Updated: Jan 24, 2024

How To Begin Paying Back Your Student Loans

After graduation, find out how you can begin assessing and planning your plans to repay your college student loan debt.
Today's Rates
Super boost your savings with highest rates.
Savings Accounts up to:
5.35% APY

Are you wondering how you’ll begin paying back your student loans? Don't worry -- you're not alone.

If you feel that way, you can find comfort in knowing that millions of other college graduates are going through that same feeling. Why don't they teach a course about student loans in college, right?

Although you've been hit with the harsh reality of your student loans, it's important to remember one thing; you've made it through college! That is a huge accomplishment and something to celebrate.

Your post-college lifestyle will bring a lot of new changes; no more lab reports to get in before your 8 AM on Monday, no more paying your roommate to finish that U.S. History essay you forgot to do, and especially, no more putting off the repayment of your student loans.

More often than not, students do not start paying back their student loans while they're still in school; and because of that, it can be pretty easy to forget all about them.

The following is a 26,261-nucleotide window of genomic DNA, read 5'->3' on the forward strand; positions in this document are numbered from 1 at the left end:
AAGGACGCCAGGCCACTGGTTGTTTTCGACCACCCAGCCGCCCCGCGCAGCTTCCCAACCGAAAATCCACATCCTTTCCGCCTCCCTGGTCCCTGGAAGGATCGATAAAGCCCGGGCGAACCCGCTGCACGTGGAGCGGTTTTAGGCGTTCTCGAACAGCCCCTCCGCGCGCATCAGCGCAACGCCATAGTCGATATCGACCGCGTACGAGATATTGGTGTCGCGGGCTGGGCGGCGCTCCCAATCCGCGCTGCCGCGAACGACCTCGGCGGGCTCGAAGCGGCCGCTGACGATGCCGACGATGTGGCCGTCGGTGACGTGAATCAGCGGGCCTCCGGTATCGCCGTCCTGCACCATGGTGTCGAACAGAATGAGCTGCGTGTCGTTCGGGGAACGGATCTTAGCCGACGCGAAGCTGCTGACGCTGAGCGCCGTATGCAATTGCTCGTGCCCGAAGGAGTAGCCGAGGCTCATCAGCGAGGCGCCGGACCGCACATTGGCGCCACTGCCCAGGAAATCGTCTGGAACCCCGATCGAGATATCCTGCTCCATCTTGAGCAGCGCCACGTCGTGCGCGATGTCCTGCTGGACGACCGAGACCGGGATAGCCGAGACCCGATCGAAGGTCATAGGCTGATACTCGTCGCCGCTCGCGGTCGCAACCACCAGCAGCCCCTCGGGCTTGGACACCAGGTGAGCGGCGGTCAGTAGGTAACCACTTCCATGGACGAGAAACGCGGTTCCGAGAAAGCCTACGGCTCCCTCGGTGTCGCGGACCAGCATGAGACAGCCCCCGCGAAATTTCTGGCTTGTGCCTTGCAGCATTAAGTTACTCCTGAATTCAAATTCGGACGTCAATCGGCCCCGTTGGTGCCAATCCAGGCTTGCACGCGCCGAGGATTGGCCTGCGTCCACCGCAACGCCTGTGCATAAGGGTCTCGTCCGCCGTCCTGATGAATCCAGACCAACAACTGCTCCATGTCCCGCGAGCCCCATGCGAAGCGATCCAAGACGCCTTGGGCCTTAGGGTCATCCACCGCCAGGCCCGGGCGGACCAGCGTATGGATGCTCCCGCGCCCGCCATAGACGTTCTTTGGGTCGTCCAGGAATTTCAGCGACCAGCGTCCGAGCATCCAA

I know that when I first graduated college, not only did I forget about my student loans, but I literally had no idea what kind of loans I had, how much in loans I had, or even where to go to find them.

So we figured the best thing for us to do here at MyBankTracker, is to put together a handy-dandy guide to help you figure out how to begin paying back your student loans.

We want to make one thing clear, however, this article is not about paying back your loans as quickly as possible, but rather, about how to even start conquering your loans in the first place. 

With that being said, here are some tips to help you begin paying back your student loans.

Before repayment:

We consider the time “before repayment” to be any time you are not financially obligated to start paying back your loans as set by your provider.

So this time could be while you’re in college, or even while you’re in your grace period set by your lender.

A grace period is usually a 6-month payment-free window that lenders give to students after their graduation date.

The idea behind a grace period is to help students get on their feet and get their money in order before they are obligated to start making payments towards their loans. 

This is probably the most important time for you to get all things student loans in order, and we’ve compiled a checklist to help you get started.

Step 1: Understand your loans

Before your first payments are due, it's a good idea to get a handle on your entire loan situation.